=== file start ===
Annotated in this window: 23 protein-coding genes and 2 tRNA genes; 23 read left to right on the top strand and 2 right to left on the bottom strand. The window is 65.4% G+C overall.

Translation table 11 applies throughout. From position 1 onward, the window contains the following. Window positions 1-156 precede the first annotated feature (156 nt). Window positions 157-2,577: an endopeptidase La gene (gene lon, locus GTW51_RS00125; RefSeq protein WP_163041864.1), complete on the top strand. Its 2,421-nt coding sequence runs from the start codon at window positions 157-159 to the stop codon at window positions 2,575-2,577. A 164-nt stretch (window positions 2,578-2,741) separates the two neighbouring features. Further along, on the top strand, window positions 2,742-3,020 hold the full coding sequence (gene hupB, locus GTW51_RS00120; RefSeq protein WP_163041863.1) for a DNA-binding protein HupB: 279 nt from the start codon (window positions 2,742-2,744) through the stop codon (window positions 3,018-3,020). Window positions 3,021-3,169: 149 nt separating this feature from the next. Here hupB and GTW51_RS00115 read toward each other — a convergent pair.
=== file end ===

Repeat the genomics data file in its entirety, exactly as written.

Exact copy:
Annotated in this window: 23 protein-coding genes and 2 tRNA genes; 23 read left to right on the top strand and 2 right to left on the bottom strand. The window is 65.4% G+C overall.

Translation table 11 applies throughout. From position 1 onward, the window contains the following. Window positions 1-156 precede the first annotated feature (156 nt). Window positions 157-2,577: an endopeptidase La gene (gene lon, locus GTW51_RS00125; RefSeq protein WP_163041864.1), complete on the top strand. Its 2,421-nt coding sequence runs from the start codon at window positions 157-159 to the stop codon at window positions 2,575-2,577. A 164-nt stretch (window positions 2,578-2,741) separates the two neighbouring features. Further along, on the top strand, window positions 2,742-3,020 hold the full coding sequence (gene hupB, locus GTW51_RS00120; RefSeq protein WP_163041863.1) for a DNA-binding protein HupB: 279 nt from the start codon (window positions 2,742-2,744) through the stop codon (window positions 3,018-3,020). Window positions 3,021-3,169: 149 nt separating this feature from the next. Here hupB and GTW51_RS00115 read toward each other — a convergent pair.